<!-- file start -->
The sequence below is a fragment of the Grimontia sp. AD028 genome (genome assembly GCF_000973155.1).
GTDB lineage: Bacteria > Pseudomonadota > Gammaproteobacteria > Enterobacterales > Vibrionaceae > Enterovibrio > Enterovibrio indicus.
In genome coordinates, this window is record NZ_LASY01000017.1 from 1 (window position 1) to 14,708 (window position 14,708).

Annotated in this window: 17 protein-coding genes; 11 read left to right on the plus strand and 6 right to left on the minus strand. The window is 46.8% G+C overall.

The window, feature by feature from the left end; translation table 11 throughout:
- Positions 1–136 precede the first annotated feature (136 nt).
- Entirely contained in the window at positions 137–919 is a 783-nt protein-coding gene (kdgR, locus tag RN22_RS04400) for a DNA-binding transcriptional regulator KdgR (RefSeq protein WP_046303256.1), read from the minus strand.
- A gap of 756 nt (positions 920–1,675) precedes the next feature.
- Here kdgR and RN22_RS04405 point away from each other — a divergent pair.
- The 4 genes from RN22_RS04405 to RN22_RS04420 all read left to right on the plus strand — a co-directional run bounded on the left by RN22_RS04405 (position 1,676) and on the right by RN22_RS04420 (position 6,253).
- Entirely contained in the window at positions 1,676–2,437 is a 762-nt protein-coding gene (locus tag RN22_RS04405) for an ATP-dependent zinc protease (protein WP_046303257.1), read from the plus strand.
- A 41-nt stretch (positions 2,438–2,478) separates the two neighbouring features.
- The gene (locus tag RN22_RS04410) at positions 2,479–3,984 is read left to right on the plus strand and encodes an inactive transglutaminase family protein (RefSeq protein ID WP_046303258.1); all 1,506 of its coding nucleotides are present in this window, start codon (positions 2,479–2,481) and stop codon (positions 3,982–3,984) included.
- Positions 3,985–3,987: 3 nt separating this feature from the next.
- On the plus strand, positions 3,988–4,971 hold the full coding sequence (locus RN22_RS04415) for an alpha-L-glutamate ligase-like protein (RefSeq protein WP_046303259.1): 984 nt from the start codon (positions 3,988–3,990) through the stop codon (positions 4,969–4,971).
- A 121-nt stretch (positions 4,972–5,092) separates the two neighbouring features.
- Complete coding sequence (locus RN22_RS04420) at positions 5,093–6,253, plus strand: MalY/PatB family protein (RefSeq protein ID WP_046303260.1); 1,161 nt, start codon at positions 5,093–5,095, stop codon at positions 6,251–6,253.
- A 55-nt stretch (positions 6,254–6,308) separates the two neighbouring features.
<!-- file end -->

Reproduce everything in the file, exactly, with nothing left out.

The sequence below is a fragment of the Grimontia sp. AD028 genome (genome assembly GCF_000973155.1).
GTDB lineage: Bacteria > Pseudomonadota > Gammaproteobacteria > Enterobacterales > Vibrionaceae > Enterovibrio > Enterovibrio indicus.
In genome coordinates, this window is record NZ_LASY01000017.1 from 1 (window position 1) to 14,708 (window position 14,708).

Annotated in this window: 17 protein-coding genes; 11 read left to right on the plus strand and 6 right to left on the minus strand. The window is 46.8% G+C overall.

The window, feature by feature from the left end; translation table 11 throughout:
- Positions 1–136 precede the first annotated feature (136 nt).
- Entirely contained in the window at positions 137–919 is a 783-nt protein-coding gene (kdgR, locus tag RN22_RS04400) for a DNA-binding transcriptional regulator KdgR (RefSeq protein WP_046303256.1), read from the minus strand.
- A gap of 756 nt (positions 920–1,675) precedes the next feature.
- Here kdgR and RN22_RS04405 point away from each other — a divergent pair.
- The 4 genes from RN22_RS04405 to RN22_RS04420 all read left to right on the plus strand — a co-directional run bounded on the left by RN22_RS04405 (position 1,676) and on the right by RN22_RS04420 (position 6,253).
- Entirely contained in the window at positions 1,676–2,437 is a 762-nt protein-coding gene (locus tag RN22_RS04405) for an ATP-dependent zinc protease (protein WP_046303257.1), read from the plus strand.
- A 41-nt stretch (positions 2,438–2,478) separates the two neighbouring features.
- The gene (locus tag RN22_RS04410) at positions 2,479–3,984 is read left to right on the plus strand and encodes an inactive transglutaminase family protein (RefSeq protein ID WP_046303258.1); all 1,506 of its coding nucleotides are present in this window, start codon (positions 2,479–2,481) and stop codon (positions 3,982–3,984) included.
- Positions 3,985–3,987: 3 nt separating this feature from the next.
- On the plus strand, positions 3,988–4,971 hold the full coding sequence (locus RN22_RS04415) for an alpha-L-glutamate ligase-like protein (RefSeq protein WP_046303259.1): 984 nt from the start codon (positions 3,988–3,990) through the stop codon (positions 4,969–4,971).
- A 121-nt stretch (positions 4,972–5,092) separates the two neighbouring features.
- Complete coding sequence (locus RN22_RS04420) at positions 5,093–6,253, plus strand: MalY/PatB family protein (RefSeq protein ID WP_046303260.1); 1,161 nt, start codon at positions 5,093–5,095, stop codon at positions 6,251–6,253.
- A 55-nt stretch (positions 6,254–6,308) separates the two neighbouring features.